Well established franchises generally have much higher success rates than stand alone start-ups therefore banks are willing to consider lending a higher proportion of the total set up costs. Typically franchise specialist banks will lend up to 70 per cent of the investment, subject to status and a review of your business plan. For less established franchise opportunities the financial support from a bank maybe at a reduced level. Banks that do not have any franchising expertise will treat your business as they would any other ignoring the many benefits and attractions of operating as a franchisee and preferential financial terms will not be offered to you.

Don't over-stretch yourself financially. Have a contingency reserve fund in case the business takes longer than anticipated to get off the ground. Consider a capital repayment holiday at the start of the loan if it is going to take time to build your client base. A fixed rate loan option will guard against future interest rate rises. Speak to your bank about cashflow management options such as overdrafts, factoring or corporate cards. Consider asset finance for purchases of equipment and vehicles which may free up your credit line with the bank should you need to raise additional finance at a later date. An experienced bank manager can help you structure your finance appropriately.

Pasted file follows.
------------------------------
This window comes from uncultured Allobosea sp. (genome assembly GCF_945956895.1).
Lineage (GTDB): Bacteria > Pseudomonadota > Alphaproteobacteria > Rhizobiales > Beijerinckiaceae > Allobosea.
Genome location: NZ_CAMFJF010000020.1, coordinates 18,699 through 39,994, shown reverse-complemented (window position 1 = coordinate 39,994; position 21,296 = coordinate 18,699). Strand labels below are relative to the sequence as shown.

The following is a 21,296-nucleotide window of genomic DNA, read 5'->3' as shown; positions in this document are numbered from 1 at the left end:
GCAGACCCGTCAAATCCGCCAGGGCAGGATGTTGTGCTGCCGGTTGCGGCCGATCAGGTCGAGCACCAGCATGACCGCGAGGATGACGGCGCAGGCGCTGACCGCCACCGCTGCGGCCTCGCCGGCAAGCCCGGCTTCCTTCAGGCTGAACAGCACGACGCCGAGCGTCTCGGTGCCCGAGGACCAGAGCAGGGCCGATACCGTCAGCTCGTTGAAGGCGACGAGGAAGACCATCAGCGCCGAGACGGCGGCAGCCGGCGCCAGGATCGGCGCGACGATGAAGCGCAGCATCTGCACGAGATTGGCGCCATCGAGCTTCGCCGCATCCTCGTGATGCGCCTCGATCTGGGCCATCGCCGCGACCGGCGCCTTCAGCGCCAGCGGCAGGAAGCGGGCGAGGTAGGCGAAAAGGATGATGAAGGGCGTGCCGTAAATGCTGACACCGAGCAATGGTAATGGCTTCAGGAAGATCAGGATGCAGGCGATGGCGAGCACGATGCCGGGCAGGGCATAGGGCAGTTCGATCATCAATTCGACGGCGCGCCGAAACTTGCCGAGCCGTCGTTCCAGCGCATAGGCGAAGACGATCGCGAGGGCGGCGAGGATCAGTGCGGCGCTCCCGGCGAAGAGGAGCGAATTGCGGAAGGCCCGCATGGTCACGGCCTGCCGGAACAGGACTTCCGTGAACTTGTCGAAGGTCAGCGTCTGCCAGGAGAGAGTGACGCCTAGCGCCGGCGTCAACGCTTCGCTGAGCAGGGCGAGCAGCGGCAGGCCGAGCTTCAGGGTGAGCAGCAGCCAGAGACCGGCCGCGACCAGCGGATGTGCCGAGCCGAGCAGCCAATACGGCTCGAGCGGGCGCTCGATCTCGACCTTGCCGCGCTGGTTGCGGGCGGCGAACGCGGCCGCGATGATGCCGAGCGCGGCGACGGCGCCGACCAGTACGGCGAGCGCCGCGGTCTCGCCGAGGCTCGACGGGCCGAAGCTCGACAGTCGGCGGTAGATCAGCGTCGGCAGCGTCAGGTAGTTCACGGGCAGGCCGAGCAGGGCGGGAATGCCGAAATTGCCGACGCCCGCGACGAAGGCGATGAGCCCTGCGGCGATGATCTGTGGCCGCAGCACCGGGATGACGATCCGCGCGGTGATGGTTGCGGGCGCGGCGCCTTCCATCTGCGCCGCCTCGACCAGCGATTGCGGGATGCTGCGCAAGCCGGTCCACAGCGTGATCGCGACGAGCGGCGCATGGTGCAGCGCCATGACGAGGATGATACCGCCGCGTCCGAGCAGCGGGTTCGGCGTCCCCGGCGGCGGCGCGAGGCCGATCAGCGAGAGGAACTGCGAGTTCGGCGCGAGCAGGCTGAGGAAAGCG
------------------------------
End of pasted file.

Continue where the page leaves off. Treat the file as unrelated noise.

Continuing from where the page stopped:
Banks will generally require security to cover the finance provided, although this will be determined in the bank's assessment of the business plan provided. The most common form of security would be to provide the bank with a legal charge over a residential property with sufficient equity, whether it is your main residence or an investment property. There are finance options available if you do not have adequate security and you should discuss these with your bank manager.

Work out your personal expenditure requirements including mortgage, utility bills, loans, credit cards, food, vehicle running costs and all other living costs to establish whether you will realistically be able to draw funds from the business to meet your commitments. There is a danger of being over-optimistic with your business projections so it would be prudent to get your accountant to review them beforehand to ensure that the forecasts are realistic and achievable.

All too often business planning is given a great deal of attention when businesses are looking for finance at the initial stages and then not looked at again. The business plan should be treated as a working document and never allowed to gather dust. Naturally, as the business develops your business plan should be updated. Should you need to approach the bank for further finance at a later date, then an updated business plan will help demonstrate that you have your finger on the financial pulse of your business.

If you overburden yourself with debt, you will restrict your chances of success however on the other hand you must ensure that the business is not under-capitalised. If you are uneasy about the financial commitment you are undertaking then leave your savings intact and wait for a more suitable opportunity. Banks with specialist franchise departments such as Lloyds TSB will be able to give impartial advice to support your research.

Reported by: Lloyds TSB Head of Franchising Richard Holden